Press Release
Press Release

Coalition of Retired Judges to Ask Wisconsin Supreme Court to Adopt Standards to Limit Cash Influence in Judiciary

The retired judges have submitted their petition to the State Supreme Court requesting strong new rules for when judges must disqualify themselves in order to remove even the appearance of bias.

By - Jan 12th, 2017 02:07 pm
American Cash by Psychonaught. Photo of money

American Cash by Psychonaught. Photo of money

MADISON —A group of 54 former Wisconsin judges with over 1100 years of combined judicial experience, announced today they have filed a petition with the Wisconsin State Supreme Court seeking new recusal (disqualification) rules for judges when campaign contributions they have received pose conflicts of interest. The group, which includes 12 former Chief Judges appointed by the Supreme Court, and retired circuit and appellate court judges, is taking this unusual step in response to growing spending in Wisconsin’s judicial elections, as well as recent changes that have loosened contribution limits to judicial candidates and recusal standards for Supreme Court justices.

Wisconsin’s judicial recusal rules changed dramatically in 2010, when the State Supreme Court issued a decision finding that justices need not disqualify themselves from cases simply because of campaign contributions they have received—no matter how great the amount. In a 2014 study, the Center for American Progress was highly critical of Wisconsin’s recusal standards. It ranked only three states lower for their handling of real or perceived conflicts of interest posed by campaign contributions.

The retired judges have submitted their petition to the State Supreme Court requesting strong new rules for when judges must disqualify themselves in order to remove even the appearance of bias. These standards would detail at what amount a contribution promoting a judge’s election should necessitate recusal. The petition proposes $10,000 for Supreme Court candidates, $2,500 for Appeals Court candidates, $1,000 for Circuit Court candidates, and $500 for Municipal Court candidates. It also includes procedures for reporting contributions in the context of a specific case involving contributors or donors who sought to promote the election of the judge or justice presiding over their case. Retired Judge Michael J. Skwierawski, a former Chief Judge for Milwaukee County has said, “ the new proposed bright line rules will establish standards to restore the public’s confidence in the independence and impartiality of the courts in Wisconsin.  They will go a long way to eliminate concerns as to whether any judge who has received substantial contributions can preside over a case involving that contributor or a related party.”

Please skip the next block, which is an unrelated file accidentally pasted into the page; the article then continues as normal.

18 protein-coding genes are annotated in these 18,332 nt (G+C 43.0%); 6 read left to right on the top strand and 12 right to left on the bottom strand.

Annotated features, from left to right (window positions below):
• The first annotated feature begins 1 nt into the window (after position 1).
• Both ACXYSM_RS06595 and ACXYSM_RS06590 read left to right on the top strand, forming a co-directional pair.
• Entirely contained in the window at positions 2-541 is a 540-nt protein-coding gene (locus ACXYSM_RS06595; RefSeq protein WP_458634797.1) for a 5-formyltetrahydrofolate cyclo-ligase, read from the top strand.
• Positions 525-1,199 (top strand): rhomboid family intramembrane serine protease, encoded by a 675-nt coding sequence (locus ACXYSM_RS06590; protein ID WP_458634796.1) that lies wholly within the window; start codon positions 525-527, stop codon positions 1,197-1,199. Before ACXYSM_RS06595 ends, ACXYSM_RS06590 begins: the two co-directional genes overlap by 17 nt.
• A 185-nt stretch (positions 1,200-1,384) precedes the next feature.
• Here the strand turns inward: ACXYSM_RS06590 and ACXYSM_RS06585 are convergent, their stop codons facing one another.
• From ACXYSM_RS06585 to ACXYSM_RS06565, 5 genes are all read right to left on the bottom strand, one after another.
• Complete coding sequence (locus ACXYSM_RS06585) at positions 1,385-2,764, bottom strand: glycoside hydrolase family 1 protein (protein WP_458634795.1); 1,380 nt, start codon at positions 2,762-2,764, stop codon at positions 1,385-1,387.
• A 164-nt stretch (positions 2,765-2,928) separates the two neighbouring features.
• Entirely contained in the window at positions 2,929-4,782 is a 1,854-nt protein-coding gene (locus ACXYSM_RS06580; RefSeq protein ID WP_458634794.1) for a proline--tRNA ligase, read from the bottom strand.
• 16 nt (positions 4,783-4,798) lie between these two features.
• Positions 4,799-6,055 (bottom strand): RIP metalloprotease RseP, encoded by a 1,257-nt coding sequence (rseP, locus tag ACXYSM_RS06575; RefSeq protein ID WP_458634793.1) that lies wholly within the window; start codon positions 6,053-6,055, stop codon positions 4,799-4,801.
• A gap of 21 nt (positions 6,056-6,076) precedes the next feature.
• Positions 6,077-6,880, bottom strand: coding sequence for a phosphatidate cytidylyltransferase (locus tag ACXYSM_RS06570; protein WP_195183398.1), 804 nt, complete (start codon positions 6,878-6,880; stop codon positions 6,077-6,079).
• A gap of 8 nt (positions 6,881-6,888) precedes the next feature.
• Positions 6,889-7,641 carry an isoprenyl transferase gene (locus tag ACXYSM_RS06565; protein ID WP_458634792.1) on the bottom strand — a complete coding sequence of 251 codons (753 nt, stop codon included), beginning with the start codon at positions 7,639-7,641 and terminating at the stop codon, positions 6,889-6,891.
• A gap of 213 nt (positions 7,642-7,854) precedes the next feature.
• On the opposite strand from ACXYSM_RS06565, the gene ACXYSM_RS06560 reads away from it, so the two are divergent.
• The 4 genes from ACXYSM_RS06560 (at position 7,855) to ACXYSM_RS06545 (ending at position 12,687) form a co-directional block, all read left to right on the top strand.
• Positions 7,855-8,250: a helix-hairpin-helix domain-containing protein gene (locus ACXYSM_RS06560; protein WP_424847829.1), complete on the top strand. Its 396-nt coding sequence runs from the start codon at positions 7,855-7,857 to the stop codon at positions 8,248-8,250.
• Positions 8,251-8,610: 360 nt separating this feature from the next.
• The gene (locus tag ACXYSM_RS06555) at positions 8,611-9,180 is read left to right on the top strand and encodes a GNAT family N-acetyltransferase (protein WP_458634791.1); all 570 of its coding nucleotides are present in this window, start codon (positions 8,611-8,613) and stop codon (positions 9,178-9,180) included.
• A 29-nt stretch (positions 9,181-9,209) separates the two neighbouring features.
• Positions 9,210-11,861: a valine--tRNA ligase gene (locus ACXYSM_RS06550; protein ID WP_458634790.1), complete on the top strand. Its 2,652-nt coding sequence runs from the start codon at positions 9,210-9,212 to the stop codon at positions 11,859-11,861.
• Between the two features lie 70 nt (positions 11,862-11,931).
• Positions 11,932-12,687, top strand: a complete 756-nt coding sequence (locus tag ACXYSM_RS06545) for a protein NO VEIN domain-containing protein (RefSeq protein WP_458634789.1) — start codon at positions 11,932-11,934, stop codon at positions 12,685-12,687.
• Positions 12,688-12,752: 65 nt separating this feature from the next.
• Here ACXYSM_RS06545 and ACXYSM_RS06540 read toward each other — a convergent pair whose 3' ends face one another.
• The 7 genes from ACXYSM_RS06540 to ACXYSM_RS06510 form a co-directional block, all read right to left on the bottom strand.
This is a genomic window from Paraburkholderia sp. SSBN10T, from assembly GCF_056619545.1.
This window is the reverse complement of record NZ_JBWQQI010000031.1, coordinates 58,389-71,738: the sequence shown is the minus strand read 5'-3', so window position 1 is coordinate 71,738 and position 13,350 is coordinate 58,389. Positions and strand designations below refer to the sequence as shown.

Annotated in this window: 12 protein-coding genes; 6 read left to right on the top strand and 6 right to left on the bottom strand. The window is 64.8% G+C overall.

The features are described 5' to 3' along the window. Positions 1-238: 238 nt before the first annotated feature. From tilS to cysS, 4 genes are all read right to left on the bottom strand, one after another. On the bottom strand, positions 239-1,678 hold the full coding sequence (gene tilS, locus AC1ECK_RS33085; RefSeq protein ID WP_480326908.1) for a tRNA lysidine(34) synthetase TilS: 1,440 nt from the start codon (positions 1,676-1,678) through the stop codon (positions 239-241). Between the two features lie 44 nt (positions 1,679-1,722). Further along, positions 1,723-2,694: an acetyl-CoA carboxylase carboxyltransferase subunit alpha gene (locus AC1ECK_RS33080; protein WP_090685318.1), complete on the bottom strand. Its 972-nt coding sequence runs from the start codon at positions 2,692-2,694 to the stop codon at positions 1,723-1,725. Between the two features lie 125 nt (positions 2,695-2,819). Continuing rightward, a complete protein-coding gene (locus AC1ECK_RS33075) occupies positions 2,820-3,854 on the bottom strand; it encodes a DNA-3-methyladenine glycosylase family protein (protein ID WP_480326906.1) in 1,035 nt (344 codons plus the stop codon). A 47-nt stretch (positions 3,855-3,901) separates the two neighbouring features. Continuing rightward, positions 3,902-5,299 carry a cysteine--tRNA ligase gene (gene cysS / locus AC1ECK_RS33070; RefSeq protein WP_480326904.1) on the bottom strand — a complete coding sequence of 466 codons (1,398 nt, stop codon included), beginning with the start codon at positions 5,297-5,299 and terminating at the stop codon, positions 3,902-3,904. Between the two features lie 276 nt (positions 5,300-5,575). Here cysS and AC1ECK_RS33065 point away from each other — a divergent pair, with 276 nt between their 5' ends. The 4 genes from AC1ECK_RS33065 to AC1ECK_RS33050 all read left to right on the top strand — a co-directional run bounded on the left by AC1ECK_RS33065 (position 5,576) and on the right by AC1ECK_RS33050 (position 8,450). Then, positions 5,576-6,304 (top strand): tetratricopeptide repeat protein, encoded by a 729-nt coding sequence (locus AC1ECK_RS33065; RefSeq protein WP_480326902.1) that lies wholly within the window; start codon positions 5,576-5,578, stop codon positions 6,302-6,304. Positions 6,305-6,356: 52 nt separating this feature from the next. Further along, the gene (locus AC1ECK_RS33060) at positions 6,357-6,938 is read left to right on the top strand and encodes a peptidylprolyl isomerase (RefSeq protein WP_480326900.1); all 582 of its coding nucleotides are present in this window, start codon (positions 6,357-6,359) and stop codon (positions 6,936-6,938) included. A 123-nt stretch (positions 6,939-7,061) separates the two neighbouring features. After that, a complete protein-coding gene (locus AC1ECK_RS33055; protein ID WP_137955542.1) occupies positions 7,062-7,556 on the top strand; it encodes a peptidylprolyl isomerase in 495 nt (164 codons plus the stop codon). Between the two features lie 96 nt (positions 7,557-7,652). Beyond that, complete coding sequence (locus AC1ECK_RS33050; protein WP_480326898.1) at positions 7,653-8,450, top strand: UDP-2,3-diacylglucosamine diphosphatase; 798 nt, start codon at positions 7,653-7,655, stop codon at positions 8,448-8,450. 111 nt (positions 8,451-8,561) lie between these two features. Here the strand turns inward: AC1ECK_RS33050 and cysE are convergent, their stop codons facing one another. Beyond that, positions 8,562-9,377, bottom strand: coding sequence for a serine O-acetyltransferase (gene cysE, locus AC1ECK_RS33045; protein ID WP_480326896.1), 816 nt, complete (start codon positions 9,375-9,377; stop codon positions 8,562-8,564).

In the words of Judge Richard Brown who was on the Second District Court of Appeals for 37 years,  with 8 of them as Chief Judge of the entire Court. “I know, firsthand, from talking to people outside the law, that the perception of judicial favoritism towards litigants who’ve given lots of money, is real.  Many tell me that, if they have to go to court, all they want is a fair shake. But they don’t trust the courts to keep the scales of justice balanced in those situations. Those of us who have devoted our lives to the Wisconsin Judiciary feel deep grief in this erosion of public trust. We must change our recusal rules.”

I will call you this week to answer any questions you might have and to discuss the Petition in more detail.  I can also forward to you a copy of the complete Petition. I can be reached via this email or by telephone at: 608-347-1365. Thank you for your consideration of this very important issue for all Wisconsin courts and the public who depend on the courts for fair treatment and a consistent application of the rule of law.

Sarah O’Brien, Retired Dane County Circuit Court Judge

Additional Contact: Hon. Patrick Willis, pjwillis681@gmail, 920-684-7794

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